If you are trying to select text to create highlights or citations, remember that you must now click or tap on the first word, and then click or tap on the last word.
One moment ...
Default project is now your active project.
Project items
Notes
Cite this article

Cited article

Style
Citations are available only to our active members.
Buy instant access to cite pages or passages in MLA 8, MLA 7, APA and Chicago citation styles.

(Einhorn, 1992, p. 25)

(Einhorn 25)

(Einhorn 25)

1. Lois J. Einhorn, Abraham Lincoln, the Orator: Penetrating the Lincoln Legend (Westport, CT: Greenwood Press, 1992), 25, http://www.questia.com/read/27419298.

Note: primary sources have slightly different requirements for citation. Please see these guidelines for more information.

Cited article

Woman Killed in Alleged Honour Killing in India Feared B.C. Family: Friend
Settings

Settings

Typeface
Text size Smaller Larger Reset View mode
Search within

Search within this article

Look up

Look up a word

  • Dictionary
  • Thesaurus
Please submit a word or phrase above.
Print this page

Print this page

Why can't I print more than one page at a time?

Help
Full screen
Items saved from this article
  • Highlights & Notes
  • Citations
Some of your highlights are legacy items.

Highlights saved before July 30, 2012 will not be displayed on their respective source pages.

You can easily re-create the highlights by opening the book page or article, selecting the text, and clicking “Highlight.”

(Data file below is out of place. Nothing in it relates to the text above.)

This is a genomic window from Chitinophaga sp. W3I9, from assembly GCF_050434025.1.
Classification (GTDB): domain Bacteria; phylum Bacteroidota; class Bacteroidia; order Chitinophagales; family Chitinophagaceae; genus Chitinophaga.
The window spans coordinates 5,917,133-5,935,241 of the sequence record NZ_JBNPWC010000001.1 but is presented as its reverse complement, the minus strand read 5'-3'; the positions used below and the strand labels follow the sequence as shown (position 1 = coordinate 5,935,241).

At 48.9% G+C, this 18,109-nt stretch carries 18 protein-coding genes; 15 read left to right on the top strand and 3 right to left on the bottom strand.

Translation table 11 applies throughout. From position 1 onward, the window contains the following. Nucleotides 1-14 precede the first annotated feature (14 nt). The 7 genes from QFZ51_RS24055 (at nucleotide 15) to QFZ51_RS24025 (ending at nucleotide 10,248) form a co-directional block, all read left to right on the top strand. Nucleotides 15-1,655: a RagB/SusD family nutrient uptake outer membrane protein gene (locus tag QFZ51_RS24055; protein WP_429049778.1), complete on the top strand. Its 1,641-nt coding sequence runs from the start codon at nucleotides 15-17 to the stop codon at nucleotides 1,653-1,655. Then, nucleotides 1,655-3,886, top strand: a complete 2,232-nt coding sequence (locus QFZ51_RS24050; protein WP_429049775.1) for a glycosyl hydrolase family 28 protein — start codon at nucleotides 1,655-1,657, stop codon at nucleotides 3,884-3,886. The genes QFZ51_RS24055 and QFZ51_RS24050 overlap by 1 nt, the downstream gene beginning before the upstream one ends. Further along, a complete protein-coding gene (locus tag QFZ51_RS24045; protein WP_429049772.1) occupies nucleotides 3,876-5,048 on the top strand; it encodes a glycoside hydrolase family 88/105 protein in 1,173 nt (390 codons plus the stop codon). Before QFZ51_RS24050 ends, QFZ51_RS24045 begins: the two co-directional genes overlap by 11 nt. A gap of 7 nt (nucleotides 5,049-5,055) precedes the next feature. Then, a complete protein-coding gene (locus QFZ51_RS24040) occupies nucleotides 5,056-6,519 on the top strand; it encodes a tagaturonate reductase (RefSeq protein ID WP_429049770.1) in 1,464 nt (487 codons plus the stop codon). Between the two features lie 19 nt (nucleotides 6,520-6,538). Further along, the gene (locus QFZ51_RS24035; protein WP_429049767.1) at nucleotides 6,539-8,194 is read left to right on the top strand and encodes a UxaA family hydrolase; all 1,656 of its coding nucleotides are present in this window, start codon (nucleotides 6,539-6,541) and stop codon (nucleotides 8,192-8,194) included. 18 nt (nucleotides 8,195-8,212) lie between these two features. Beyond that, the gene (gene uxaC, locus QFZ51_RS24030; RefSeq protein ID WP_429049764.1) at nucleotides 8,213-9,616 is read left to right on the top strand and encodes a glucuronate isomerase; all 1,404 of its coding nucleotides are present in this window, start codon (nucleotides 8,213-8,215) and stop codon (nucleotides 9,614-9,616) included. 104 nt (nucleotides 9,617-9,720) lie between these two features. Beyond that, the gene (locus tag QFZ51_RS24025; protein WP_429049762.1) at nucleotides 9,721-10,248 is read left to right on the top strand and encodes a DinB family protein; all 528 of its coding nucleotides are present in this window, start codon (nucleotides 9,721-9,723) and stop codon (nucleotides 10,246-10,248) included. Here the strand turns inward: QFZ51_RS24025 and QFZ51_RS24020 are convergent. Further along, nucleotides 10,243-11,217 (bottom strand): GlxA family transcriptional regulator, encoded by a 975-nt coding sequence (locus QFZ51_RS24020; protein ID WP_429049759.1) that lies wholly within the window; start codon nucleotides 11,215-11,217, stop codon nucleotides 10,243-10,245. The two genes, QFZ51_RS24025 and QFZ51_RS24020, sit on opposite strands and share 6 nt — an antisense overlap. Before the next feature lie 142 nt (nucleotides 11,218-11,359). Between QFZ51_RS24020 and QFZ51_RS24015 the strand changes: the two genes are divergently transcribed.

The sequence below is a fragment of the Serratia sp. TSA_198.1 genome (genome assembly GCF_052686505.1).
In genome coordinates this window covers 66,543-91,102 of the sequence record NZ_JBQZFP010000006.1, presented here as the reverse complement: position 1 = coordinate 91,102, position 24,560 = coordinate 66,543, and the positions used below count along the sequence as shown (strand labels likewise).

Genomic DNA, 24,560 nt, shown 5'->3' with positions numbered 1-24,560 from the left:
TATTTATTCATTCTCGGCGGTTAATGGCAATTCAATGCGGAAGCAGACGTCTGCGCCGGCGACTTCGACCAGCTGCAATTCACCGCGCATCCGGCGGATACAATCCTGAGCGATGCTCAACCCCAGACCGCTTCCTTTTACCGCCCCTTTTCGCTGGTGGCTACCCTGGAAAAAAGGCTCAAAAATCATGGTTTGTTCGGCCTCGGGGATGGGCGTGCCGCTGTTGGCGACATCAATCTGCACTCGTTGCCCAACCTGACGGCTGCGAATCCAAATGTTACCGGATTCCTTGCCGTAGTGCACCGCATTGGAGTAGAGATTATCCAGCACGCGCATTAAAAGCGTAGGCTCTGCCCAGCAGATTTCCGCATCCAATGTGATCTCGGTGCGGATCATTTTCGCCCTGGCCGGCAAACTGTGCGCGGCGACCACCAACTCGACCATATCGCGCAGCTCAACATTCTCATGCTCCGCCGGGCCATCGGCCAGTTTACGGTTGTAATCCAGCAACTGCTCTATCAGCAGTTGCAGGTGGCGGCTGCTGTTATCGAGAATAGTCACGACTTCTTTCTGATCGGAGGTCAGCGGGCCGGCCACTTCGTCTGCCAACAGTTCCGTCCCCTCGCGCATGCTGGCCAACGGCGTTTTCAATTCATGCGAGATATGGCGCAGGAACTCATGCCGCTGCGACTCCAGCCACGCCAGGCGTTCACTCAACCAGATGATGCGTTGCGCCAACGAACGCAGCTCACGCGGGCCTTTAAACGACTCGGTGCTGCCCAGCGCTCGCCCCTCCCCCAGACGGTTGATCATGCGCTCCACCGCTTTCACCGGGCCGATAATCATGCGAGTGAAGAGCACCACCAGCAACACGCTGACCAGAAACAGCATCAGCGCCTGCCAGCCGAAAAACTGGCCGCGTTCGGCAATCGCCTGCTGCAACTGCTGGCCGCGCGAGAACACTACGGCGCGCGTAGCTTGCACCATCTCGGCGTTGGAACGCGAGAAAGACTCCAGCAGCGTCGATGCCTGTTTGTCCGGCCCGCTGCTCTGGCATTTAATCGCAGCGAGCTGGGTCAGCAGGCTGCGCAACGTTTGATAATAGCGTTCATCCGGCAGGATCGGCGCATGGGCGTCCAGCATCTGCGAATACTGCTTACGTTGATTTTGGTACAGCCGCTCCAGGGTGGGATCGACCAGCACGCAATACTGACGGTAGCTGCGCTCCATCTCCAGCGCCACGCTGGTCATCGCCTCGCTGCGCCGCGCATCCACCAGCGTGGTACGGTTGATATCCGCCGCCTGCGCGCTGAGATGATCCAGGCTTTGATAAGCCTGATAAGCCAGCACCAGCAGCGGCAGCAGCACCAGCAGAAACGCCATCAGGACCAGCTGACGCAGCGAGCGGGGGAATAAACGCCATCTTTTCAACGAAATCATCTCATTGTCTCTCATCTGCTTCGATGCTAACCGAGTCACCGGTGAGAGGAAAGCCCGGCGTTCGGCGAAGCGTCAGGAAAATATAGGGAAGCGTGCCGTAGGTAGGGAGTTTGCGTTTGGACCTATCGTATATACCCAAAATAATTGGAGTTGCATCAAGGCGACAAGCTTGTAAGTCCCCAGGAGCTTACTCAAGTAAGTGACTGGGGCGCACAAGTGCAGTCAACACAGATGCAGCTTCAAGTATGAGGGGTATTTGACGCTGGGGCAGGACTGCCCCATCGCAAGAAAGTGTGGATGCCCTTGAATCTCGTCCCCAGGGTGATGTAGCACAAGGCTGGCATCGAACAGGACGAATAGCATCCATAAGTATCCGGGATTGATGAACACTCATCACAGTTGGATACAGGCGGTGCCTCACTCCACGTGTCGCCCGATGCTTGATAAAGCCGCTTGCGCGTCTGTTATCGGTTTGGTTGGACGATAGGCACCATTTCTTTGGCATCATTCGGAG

matching results for page

    Questia reader help

    How to highlight and cite specific passages

    1. Click or tap the first word you want to select.
    2. Click or tap the last word you want to select, and you’ll see everything in between get selected.
    3. You’ll then get a menu of options like creating a highlight or a citation from that passage of text.

    OK, got it!

    Cited passage

    Style
    Citations are available only to our active members.
    Buy instant access to cite pages or passages in MLA 8, MLA 7, APA and Chicago citation styles.

    "Portraying himself as an honest, ordinary person helped Lincoln identify with his audiences." (Einhorn, 1992, p. 25).

    "Portraying himself as an honest, ordinary person helped Lincoln identify with his audiences." (Einhorn 25)

    "Portraying himself as an honest, ordinary person helped Lincoln identify with his audiences." (Einhorn 25)

    "Portraying himself as an honest, ordinary person helped Lincoln identify with his audiences."1

    1. Lois J. Einhorn, Abraham Lincoln, the Orator: Penetrating the Lincoln Legend (Westport, CT: Greenwood Press, 1992), 25, http://www.questia.com/read/27419298.

    Cited passage

    Thanks for trying Questia!

    Please continue trying out our research tools, but please note, full functionality is available only to our active members.

    Your work will be lost once you leave this Web page.

    Buy instant access to save your work.

    Already a member? Log in now.

    Search by... Author
    Show... All Results Primary Sources Peer-reviewed

    Oops!

    An unknown error has occurred. Please click the button below to reload the page. If the problem persists, please try again in a little while.